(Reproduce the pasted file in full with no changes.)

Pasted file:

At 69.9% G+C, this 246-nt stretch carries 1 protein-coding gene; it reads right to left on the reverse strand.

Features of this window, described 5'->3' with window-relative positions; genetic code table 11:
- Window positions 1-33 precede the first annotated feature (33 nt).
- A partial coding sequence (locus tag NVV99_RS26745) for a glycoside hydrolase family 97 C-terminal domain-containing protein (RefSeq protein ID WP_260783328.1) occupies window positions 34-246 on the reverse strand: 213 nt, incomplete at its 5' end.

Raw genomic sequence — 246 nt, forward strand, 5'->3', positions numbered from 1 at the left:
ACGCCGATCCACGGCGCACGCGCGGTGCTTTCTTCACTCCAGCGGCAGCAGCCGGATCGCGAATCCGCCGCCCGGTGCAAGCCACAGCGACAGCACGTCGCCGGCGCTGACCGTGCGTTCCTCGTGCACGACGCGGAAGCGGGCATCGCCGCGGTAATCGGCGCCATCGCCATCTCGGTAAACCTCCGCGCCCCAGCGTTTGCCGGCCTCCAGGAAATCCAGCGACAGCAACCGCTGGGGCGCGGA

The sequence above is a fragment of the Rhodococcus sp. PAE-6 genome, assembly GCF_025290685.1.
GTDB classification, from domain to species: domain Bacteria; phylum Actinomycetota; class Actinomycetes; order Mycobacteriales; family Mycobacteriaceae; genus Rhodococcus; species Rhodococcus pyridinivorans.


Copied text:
At 69.9% G+C, this 246-nt stretch carries 1 protein-coding gene; it reads right to left on the reverse strand.

Features of this window, described 5'->3' with window-relative positions; genetic code table 11:
- Window positions 1-33 precede the first annotated feature (33 nt).
- A partial coding sequence (locus tag NVV99_RS26745) for a glycoside hydrolase family 97 C-terminal domain-containing protein (RefSeq protein ID WP_260783328.1) occupies window positions 34-246 on the reverse strand: 213 nt, incomplete at its 5' end.

Raw genomic sequence — 246 nt, forward strand, 5'->3', positions numbered from 1 at the left:
ACGCCGATCCACGGCGCACGCGCGGTGCTTTCTTCACTCCAGCGGCAGCAGCCGGATCGCGAATCCGCCGCCCGGTGCAAGCCACAGCGACAGCACGTCGCCGGCGCTGACCGTGCGTTCCTCGTGCACGACGCGGAAGCGGGCATCGCCGCGGTAATCGGCGCCATCGCCATCTCGGTAAACCTCCGCGCCCCAGCGTTTGCCGGCCTCCAGGAAATCCAGCGACAGCAACCGCTGGGGCGCGGA

The sequence above is a fragment of the Rhodococcus sp. PAE-6 genome, assembly GCF_025290685.1.
GTDB classification, from domain to species: domain Bacteria; phylum Actinomycetota; class Actinomycetes; order Mycobacteriales; family Mycobacteriaceae; genus Rhodococcus; species Rhodococcus pyridinivorans.